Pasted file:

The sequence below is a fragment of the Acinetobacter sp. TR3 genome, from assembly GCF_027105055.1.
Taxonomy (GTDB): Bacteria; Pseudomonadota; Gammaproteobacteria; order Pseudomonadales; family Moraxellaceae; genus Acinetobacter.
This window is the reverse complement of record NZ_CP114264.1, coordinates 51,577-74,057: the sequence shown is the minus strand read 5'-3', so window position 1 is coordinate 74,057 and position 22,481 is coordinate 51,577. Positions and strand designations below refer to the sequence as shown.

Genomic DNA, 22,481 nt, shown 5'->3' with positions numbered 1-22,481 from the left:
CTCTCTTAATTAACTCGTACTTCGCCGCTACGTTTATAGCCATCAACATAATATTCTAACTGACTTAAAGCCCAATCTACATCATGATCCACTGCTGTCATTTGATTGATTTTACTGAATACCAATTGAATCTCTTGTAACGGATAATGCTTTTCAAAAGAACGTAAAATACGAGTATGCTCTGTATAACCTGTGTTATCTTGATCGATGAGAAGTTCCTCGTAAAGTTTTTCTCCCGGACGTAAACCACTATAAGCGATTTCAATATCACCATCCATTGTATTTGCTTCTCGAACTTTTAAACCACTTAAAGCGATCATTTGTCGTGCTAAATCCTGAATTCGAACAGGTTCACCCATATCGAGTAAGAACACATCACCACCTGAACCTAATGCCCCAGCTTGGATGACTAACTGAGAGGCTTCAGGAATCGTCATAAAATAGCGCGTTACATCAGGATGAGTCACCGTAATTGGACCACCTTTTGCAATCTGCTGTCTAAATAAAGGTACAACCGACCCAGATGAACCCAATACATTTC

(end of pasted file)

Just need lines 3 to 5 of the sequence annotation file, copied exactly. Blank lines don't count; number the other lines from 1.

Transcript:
This window is the reverse complement of record NZ_CP114264.1, coordinates 51,577-74,057: the sequence shown is the minus strand read 5'-3', so window position 1 is coordinate 74,057 and position 22,481 is coordinate 51,577. Positions and strand designations below refer to the sequence as shown.

Genomic DNA, 22,481 nt, shown 5'->3' with positions numbered 1-22,481 from the left:
CTCTCTTAATTAACTCGTACTTCGCCGCTACGTTTATAGCCATCAACATAATATTCTAACTGACTTAAAGCCCAATCTACATCATGATCCACTGCTGTCATTTGATTGATTTTACTGAATACCAATTGAATCTCTTGTAACGGATAATGCTTTTCAAAAGAACGTAAAATACGAGTATGCTCTGTATAACCTGTGTTATCTTGATCGATGAGAAGTTCCTCGTAAAGTTTTTCTCCCGGACGTAAACCACTATAAGCGATTTCAATATCACCATCCATTGTATTTGCTTCTCGAACTTTTAAACCACTTAAAGCGATCATTTGTCGTGCTAAATCCTGAATTCGAACAGGTTCACCCATATCGAGTAAGAACACATCACCACCTGAACCTAATGCCCCAGCTTGGATGACTAACTGAGAGGCTTCAGGAATCGTCATAAAATAGCGCGTTACATCAGGATGAGTCACCGTAATTGGACCACCTTTTGCAATCTGCTGTCTAAATAAAGGTACAACCGACCCAGATGAACCCAATACATTTC